‘It allows teachers to teach’: Archer phases out of advanced placement, honors courses for 2022-2023 school year


Photo credit: Thea Leimone

An AP Calculus AB and BC course and exam description binder sits on the desk of math teacher Monica Barragán. The binder details the specific standards and way in which to teach the AP course. Phasing out AP classes will allow teachers to choose their curriculums and teaching pace.

By Thea Leimone and Vaughan Anoa'i

Practice free-response questions, thick prep books and multi-hourlong AP Exams will be a thing of the past in the 2022-2023 school year. As January came to a close and students began thinking of their potential courses for next year, the Archer administration announced that Advanced Placement courses will no longer be offered. As a replacement, Advanced Study courses will be available for students looking for a more rigorous class, and will hold the same weight in GPAs and AP classes.

The decision to phase out of the standardized classes comes after a board of all department heads met, discussed, researched and conducted surveys with college admissions and schools that have also phased out of AP courses.

“The decision-making process was a long time in the making,” Director of College Guidance Ivan Hauck said, “Starting … many years ago regarding the science curriculum, recognizing the evolving nature of education at the high school level, the needs of college admissions and what they are looking for, but most importantly, how best to create a robust learning experience for all students.”

The conclusion that the task force came to was that eliminating AP courses allows for more nuanced and in-depth learning, with a curriculum that can be adapted to fit the changing world, and isn’t under a time-constraint for an exam.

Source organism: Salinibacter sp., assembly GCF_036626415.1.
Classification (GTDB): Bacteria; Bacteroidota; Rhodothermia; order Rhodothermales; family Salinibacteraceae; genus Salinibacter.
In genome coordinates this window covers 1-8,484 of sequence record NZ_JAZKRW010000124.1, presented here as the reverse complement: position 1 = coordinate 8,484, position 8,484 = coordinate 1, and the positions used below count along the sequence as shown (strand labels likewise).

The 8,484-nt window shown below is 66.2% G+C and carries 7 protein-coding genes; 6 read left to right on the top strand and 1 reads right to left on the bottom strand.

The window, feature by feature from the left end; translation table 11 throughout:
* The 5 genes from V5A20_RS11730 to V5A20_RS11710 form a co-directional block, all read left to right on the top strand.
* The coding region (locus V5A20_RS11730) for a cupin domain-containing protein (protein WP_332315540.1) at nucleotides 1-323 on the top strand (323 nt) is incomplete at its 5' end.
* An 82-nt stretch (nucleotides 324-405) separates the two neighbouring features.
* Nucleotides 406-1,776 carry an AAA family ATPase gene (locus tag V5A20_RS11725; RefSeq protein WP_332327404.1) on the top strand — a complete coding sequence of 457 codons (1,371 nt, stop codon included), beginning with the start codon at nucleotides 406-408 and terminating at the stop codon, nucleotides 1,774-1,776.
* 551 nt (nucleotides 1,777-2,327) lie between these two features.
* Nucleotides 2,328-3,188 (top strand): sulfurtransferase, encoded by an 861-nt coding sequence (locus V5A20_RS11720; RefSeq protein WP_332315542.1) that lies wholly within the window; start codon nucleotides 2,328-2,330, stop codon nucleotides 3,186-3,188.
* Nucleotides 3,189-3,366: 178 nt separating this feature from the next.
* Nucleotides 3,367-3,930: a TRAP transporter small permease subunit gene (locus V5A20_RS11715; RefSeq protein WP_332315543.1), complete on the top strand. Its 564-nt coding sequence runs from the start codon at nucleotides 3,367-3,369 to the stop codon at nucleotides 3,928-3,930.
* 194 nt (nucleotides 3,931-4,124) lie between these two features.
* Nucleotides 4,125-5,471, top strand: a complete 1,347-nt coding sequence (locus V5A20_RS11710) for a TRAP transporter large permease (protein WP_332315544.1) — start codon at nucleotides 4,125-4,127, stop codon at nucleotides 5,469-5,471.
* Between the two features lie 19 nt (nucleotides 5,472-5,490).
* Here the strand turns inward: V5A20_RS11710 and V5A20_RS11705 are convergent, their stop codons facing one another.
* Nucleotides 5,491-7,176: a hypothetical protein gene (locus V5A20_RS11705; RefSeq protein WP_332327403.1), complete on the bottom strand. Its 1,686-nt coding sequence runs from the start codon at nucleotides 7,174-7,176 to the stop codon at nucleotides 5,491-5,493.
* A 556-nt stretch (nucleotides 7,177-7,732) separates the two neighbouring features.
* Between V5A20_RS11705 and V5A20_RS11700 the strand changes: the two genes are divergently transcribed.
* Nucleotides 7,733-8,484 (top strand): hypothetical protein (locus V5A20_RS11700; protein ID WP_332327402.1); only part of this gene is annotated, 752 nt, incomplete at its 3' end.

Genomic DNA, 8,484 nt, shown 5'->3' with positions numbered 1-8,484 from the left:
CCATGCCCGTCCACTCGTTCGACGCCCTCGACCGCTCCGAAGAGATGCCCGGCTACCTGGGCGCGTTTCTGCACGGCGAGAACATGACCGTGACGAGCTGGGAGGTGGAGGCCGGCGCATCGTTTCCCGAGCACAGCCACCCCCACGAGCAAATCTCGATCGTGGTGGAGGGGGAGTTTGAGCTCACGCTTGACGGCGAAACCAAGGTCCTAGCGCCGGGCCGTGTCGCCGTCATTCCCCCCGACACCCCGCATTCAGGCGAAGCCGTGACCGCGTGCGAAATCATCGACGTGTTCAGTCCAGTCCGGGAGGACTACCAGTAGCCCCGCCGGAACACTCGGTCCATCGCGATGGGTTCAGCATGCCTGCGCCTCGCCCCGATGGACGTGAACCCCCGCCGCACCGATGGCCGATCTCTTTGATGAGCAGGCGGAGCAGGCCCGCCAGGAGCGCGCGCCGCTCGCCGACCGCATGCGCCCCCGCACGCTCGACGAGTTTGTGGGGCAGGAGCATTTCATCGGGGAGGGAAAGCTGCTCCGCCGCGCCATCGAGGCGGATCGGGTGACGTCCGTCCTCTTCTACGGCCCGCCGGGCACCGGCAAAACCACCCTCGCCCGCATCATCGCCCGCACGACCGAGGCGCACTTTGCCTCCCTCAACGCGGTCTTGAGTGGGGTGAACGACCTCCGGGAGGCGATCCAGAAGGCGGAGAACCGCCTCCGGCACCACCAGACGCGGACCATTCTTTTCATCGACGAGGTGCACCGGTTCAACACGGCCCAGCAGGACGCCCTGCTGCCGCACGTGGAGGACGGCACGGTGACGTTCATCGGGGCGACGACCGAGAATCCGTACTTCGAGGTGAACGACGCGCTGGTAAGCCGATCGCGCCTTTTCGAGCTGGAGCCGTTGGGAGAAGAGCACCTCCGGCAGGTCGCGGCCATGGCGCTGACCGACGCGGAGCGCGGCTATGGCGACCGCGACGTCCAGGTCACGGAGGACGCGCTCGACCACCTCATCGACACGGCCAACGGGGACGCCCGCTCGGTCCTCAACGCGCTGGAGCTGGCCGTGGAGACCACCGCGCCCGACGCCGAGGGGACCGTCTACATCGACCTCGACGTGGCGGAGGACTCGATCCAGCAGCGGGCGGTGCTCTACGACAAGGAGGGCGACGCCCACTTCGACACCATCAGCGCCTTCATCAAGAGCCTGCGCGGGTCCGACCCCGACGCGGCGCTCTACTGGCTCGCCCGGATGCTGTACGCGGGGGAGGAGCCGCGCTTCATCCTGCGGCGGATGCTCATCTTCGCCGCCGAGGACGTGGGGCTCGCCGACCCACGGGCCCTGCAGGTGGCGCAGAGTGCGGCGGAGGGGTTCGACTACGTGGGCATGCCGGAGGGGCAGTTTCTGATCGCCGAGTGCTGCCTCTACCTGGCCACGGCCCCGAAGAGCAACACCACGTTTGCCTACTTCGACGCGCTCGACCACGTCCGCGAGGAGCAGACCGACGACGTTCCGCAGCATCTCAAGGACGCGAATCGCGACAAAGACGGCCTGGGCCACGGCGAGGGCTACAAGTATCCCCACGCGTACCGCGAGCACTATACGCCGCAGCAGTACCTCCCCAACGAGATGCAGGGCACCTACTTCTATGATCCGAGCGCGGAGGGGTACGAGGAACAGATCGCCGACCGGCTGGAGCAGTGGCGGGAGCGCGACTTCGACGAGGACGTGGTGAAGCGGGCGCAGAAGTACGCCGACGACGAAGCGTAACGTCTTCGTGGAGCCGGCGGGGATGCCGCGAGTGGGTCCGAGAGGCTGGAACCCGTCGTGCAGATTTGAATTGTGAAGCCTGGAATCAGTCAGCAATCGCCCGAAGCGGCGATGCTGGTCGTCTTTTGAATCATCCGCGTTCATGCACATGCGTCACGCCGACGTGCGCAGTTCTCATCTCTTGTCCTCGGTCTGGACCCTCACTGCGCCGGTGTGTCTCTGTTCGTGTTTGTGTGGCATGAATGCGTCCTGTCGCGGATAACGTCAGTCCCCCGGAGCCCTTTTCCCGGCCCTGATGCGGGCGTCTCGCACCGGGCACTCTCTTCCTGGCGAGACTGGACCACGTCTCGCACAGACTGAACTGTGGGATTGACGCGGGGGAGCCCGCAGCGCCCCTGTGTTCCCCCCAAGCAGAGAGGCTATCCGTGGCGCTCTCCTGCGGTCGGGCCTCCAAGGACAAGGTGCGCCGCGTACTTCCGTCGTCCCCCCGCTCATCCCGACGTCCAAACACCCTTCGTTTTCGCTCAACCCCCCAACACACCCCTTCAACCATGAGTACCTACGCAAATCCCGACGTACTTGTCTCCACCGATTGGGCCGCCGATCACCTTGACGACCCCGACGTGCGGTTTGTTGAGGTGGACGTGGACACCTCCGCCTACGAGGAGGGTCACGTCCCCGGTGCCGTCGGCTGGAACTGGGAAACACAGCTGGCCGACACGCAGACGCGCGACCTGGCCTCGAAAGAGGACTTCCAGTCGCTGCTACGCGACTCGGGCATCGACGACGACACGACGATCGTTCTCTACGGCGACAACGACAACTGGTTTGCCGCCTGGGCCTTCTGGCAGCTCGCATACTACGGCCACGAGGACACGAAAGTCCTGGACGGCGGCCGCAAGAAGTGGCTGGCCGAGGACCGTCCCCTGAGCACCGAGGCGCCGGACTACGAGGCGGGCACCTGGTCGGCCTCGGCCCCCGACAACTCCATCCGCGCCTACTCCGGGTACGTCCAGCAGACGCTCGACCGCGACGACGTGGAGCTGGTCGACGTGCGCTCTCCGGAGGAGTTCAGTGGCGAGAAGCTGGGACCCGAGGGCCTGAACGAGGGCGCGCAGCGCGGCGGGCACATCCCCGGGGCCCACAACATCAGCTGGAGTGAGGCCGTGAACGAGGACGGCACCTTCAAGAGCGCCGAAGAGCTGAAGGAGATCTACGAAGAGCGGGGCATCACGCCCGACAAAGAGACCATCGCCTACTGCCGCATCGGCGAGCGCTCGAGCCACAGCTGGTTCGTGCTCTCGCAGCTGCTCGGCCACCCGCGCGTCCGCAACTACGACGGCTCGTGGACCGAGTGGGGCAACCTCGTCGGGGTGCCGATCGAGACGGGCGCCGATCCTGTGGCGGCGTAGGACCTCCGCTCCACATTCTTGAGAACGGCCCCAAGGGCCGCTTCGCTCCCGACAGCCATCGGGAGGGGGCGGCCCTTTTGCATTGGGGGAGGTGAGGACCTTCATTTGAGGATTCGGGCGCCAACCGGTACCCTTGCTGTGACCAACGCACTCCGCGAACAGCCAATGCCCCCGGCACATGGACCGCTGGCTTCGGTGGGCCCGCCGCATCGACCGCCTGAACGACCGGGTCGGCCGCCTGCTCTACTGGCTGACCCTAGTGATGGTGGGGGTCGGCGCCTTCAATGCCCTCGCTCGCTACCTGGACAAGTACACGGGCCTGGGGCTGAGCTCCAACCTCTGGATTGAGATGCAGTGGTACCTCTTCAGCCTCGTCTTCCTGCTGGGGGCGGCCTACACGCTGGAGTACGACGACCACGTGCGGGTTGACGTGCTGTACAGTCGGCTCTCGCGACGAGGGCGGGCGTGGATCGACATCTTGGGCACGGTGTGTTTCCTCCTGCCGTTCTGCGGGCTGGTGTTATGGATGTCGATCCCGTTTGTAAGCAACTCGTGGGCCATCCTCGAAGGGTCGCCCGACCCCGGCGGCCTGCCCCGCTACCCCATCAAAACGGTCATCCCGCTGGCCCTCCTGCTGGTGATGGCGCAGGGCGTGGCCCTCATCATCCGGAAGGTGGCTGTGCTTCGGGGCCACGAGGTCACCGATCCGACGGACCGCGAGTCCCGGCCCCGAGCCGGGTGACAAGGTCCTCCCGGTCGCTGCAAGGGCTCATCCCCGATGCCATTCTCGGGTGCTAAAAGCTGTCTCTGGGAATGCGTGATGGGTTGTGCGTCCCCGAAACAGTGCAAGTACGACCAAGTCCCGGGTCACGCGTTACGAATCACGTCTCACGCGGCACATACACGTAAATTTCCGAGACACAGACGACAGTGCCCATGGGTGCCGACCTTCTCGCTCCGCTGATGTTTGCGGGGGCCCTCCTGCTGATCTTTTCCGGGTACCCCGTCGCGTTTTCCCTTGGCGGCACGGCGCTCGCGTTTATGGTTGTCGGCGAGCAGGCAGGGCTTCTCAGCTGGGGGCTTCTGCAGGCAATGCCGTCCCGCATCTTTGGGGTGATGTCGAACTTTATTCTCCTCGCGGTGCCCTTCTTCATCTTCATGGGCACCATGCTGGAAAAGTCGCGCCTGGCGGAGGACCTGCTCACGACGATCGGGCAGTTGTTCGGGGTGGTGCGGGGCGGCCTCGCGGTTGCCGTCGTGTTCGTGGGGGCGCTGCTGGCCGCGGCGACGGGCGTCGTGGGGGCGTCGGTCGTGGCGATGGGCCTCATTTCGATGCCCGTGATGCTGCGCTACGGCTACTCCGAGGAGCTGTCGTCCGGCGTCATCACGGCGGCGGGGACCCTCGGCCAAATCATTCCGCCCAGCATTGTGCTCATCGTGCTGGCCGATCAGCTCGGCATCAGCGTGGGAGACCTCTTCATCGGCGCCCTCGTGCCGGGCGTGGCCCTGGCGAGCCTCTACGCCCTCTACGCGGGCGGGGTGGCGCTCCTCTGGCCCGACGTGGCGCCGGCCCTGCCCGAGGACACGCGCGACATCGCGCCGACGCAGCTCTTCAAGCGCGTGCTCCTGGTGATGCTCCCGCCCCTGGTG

“There’s always been a tension in what the limitations of the course and what I saw as the valuable experiences,” English department chair Brian Wogensen said. “I tried to continue to try to manage that tension by expanding the value of the course and diminishing the limitations, but you can only do that so much.”

In preparation for the end-of-year exam, AP courses are centered around learning all of the material and content that will be featured on the test in the spring. Sophomore Amelia Hines said she was glad Archer is making this shift as it encourages students to focus more on understanding the course material, rather than solely trying to memorize it for the sake of the exam.

“I’m really glad that Archer saw that the test was more about rote memorization and taking classes and preparing the actually learning the knowledge or the content and understanding it,” Hines said.

Archer’s science department phased out AP classes approximately 10 years ago, according to longtime science teacher Hanna Robertson, following a similar process and conclusion as the most recent task force.

“We’ve seen a diminishing value in the College Board in general with standardized testing. The same applies for APs. Many colleges and universities don’t allow students to use AP scores to earn college credit, and even if they do, oftentimes, the introductory college level classes still have more breadth and depth of information than anything that high school could provide,” Hauck said. “So oftentimes, it’s still better for the student to take those introductory level classes.”